Russian businessman Yevgeny Prigozhin admitted Monday to creating the private military company Wagner Group.
In a comment published by the press service of his company Concord Management and Consulting on Russia's VK social network, Prigozhin disclosed the history of Wagner.
According to him, in 2014, he was trying to organize resistance to the Ukrainian military in Crimea and had to deal with a lot of cheaters who "were hiring volunteers and then sent them naked and barefoot to certain death."
Prigozhin said that seeing this mess, he decided to take the organization into his own hands and found specialists who helped him put in orders for weapons and military equipment.
"From that moment, on May 1, 2014, a group of patriots appeared which later was named PMC Wagner," he said.
Prigozhin slammed journalists and other curious people for "trying to find negatives" in Wagner's activities and that many tried to attribute to the group crimes it did not commit.
He praised Wagner's employees as "fighters for justice" who defended Arab, African and Latin American people and did not respond to questions about his affiliation to Wagner "to protect its fighters.”
"But now, the time of revelation has come. Please do not confuse it with the judgment day," he said.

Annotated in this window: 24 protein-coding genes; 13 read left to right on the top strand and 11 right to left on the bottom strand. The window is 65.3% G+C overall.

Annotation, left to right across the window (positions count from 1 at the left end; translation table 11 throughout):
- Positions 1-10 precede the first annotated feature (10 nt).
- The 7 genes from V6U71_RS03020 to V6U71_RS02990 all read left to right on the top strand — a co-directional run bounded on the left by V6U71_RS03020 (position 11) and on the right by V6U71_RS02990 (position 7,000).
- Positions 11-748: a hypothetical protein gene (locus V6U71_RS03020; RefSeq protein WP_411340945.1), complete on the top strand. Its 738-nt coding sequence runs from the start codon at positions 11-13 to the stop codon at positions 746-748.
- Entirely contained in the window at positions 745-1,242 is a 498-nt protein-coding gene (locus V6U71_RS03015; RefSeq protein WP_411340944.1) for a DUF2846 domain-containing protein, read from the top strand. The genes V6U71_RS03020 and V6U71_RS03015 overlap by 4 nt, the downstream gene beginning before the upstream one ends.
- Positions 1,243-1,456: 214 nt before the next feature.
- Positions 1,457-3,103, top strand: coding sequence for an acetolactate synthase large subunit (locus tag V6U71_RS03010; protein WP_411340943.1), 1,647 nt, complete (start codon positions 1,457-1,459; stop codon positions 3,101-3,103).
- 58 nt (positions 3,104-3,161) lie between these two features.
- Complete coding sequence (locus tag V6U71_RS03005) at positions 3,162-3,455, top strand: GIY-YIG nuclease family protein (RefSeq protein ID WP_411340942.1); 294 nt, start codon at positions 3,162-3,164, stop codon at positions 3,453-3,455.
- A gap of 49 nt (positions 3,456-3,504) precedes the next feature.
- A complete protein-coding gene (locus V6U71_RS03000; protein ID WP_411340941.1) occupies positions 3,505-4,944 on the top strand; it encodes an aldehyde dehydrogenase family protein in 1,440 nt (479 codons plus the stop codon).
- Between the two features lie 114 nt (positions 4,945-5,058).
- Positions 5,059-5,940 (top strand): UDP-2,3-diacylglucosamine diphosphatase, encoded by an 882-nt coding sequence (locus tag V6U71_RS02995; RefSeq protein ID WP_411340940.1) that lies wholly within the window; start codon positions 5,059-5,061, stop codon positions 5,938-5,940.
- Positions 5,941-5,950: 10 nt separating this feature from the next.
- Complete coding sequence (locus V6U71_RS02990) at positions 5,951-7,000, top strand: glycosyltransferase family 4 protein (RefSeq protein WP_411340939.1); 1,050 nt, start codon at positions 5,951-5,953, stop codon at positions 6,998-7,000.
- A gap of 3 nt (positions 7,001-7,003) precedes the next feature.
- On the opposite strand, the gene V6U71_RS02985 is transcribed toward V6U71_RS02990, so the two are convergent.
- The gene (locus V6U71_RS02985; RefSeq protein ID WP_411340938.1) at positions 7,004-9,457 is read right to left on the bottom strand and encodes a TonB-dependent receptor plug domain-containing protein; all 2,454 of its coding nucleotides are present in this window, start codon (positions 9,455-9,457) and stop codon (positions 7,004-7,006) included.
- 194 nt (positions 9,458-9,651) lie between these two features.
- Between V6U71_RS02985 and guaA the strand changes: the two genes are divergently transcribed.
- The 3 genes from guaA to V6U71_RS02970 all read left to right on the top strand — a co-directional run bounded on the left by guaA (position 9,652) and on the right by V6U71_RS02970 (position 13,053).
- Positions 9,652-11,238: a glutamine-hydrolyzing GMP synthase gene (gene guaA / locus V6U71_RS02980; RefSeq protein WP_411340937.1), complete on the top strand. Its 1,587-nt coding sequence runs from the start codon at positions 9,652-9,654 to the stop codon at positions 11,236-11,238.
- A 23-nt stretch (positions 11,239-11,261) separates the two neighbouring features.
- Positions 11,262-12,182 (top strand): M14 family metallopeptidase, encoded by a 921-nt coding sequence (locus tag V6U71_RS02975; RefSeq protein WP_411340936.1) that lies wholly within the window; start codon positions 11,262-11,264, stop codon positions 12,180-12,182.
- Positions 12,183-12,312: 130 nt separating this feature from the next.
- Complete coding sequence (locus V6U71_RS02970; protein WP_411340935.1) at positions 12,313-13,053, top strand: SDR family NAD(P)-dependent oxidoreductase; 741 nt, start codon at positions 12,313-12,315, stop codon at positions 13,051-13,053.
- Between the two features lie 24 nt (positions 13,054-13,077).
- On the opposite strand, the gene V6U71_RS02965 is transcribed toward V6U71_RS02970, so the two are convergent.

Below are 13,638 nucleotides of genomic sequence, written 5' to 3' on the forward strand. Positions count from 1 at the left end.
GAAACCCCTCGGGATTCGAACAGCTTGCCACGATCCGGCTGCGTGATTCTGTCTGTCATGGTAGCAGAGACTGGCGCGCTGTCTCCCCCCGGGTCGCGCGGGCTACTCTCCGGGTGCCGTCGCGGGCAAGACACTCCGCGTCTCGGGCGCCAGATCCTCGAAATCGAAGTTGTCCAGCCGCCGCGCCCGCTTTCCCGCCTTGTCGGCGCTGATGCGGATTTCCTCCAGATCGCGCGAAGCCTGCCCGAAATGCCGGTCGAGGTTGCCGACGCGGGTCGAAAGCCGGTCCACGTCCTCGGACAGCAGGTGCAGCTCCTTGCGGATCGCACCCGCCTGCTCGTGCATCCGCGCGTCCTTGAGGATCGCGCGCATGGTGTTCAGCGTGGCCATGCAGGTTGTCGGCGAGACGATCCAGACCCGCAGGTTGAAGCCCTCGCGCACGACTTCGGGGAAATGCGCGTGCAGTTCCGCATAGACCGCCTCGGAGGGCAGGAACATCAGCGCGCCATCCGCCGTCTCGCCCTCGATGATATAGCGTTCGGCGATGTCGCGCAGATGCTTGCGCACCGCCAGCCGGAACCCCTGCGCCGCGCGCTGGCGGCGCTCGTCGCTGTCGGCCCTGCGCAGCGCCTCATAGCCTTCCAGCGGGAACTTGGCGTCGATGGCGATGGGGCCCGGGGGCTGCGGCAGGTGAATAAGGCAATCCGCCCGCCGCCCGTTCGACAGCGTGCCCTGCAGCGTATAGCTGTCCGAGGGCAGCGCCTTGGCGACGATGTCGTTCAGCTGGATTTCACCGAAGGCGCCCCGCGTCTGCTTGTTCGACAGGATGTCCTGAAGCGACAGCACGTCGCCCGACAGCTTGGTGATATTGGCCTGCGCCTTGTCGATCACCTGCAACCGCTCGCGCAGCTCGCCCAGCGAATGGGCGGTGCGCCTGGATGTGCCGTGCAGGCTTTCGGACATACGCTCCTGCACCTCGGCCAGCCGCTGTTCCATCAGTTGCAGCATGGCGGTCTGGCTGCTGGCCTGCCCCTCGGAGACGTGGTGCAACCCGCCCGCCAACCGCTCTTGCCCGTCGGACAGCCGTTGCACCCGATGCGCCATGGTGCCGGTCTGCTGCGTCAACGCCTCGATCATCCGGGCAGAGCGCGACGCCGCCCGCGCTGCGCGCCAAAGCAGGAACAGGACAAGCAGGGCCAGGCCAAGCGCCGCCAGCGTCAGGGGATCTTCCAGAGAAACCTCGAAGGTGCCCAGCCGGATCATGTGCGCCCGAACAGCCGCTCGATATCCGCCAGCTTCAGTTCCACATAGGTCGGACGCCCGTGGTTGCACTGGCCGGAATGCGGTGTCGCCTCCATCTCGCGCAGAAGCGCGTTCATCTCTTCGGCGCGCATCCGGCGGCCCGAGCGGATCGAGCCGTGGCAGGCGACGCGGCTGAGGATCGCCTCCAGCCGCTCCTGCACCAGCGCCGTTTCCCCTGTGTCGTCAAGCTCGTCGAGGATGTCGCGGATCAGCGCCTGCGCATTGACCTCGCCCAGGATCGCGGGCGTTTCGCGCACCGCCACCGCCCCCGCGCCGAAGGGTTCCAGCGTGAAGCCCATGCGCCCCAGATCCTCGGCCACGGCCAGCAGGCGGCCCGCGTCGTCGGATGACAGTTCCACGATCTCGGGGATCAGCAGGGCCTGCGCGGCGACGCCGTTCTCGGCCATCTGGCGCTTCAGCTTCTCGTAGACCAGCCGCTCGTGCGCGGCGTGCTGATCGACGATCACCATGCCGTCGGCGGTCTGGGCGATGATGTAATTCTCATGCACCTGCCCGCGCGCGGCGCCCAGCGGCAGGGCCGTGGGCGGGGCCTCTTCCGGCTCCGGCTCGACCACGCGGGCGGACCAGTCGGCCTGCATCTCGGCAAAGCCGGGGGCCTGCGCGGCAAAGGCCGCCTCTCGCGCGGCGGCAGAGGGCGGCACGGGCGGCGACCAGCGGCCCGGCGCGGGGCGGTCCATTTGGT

Wagner is an unofficial armed formation often referred to in the media as a Russian private military company, which reportedly has operated in Ukraine and then in Syria since 2014.
In June 2017, PMC Wagner was included on the US sanctions list as "Ukrainian separatists." On March 8, 2022, after Russia started its "special military operation" in Ukraine, Japan also imposed sanctions against the group.
Russian President Vladimir Putin, asked about Wagner's link to Russia, said: "I have already made it clear that the Russian state has nothing to do with this (PMC Wagner). I am saying this quite responsibly without any hidden agenda. Local authorities invite them at the state level, thank them for their work."